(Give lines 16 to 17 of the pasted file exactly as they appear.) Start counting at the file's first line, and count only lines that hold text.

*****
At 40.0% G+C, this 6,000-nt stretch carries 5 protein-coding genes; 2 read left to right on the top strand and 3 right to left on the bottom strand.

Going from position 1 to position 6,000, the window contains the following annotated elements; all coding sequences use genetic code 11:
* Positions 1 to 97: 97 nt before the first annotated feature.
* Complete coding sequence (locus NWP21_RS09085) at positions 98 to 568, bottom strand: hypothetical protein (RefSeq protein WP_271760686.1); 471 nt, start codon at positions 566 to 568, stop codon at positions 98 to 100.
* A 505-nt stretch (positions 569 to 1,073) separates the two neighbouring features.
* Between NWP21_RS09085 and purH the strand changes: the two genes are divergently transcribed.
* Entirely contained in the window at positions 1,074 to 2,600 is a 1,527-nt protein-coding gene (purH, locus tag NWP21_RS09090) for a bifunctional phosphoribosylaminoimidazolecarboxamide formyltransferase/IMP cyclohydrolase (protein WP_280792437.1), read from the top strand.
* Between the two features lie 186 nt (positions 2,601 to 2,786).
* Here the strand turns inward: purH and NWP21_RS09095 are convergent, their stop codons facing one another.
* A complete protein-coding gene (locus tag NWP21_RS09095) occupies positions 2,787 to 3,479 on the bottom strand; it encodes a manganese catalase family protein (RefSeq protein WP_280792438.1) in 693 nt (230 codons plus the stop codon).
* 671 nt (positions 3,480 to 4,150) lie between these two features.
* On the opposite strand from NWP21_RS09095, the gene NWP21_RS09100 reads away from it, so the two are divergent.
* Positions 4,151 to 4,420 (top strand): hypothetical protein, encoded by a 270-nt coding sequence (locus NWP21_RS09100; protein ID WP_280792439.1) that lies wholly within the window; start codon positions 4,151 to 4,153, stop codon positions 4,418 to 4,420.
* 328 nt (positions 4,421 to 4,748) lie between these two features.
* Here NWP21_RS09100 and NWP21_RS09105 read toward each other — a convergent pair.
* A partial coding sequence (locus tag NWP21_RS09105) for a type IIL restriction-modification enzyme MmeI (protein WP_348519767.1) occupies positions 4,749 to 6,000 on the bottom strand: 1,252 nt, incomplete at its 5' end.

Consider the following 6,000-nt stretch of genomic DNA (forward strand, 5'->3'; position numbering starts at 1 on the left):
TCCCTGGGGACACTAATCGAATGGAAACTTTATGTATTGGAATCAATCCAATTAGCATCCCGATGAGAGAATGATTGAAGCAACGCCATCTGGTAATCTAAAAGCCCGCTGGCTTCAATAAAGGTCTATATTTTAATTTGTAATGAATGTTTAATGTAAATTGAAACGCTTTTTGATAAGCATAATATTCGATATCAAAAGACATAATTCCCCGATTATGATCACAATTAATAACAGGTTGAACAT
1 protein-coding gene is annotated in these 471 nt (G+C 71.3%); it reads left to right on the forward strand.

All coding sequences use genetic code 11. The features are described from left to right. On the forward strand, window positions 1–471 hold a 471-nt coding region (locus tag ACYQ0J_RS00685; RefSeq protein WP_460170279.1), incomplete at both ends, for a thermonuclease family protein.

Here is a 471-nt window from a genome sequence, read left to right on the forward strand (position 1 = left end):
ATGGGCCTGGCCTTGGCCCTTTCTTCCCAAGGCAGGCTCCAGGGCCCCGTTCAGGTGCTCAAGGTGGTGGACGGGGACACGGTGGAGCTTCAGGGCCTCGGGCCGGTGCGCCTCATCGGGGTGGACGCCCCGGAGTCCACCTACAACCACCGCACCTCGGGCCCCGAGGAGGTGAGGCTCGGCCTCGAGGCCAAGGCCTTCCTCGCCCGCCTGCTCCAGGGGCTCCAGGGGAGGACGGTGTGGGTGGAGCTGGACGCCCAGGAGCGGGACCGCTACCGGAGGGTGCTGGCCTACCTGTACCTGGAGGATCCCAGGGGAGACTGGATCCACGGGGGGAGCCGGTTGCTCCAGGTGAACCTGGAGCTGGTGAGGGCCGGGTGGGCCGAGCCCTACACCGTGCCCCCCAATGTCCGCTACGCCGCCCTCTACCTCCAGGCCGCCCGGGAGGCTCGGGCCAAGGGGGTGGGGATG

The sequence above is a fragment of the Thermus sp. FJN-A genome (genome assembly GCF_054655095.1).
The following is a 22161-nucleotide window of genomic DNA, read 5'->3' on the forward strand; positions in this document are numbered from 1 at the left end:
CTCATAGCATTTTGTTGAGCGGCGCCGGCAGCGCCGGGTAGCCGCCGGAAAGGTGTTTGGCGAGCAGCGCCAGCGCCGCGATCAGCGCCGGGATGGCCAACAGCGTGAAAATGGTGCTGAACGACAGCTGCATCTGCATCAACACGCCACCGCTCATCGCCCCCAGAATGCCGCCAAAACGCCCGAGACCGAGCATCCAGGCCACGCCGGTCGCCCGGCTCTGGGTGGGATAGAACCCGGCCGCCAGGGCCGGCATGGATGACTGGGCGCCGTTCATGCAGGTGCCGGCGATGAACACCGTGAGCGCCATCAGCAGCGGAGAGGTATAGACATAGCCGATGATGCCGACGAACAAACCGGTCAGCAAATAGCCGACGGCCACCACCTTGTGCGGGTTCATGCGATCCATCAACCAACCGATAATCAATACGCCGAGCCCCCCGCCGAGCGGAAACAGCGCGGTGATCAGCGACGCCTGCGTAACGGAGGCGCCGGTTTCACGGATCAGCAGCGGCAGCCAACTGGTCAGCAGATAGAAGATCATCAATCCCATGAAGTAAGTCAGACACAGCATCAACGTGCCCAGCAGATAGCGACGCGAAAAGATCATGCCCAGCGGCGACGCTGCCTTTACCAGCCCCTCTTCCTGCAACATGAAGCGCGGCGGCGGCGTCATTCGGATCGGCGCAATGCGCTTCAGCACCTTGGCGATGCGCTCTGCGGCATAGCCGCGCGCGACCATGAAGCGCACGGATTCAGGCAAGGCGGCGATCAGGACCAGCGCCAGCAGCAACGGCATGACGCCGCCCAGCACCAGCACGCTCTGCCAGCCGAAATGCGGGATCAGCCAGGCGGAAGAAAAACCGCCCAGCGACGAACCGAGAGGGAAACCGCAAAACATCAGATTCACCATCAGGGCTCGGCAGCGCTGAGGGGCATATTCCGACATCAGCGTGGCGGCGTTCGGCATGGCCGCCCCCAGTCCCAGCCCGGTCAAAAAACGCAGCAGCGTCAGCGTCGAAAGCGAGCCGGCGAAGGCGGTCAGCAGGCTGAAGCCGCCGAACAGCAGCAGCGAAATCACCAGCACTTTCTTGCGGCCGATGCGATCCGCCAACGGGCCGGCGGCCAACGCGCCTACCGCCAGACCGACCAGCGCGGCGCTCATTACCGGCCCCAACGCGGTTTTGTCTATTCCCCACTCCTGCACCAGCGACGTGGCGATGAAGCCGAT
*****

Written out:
* A partial coding sequence (locus tag NWP21_RS09105) for a type IIL restriction-modification enzyme MmeI (protein WP_348519767.1) occupies positions 4,749 to 6,000 on the bottom strand: 1,252 nt, incomplete at its 5' end.

Consider the following 6,000-nt stretch of genomic DNA (forward strand, 5'->3'; position numbering starts at 1 on the left):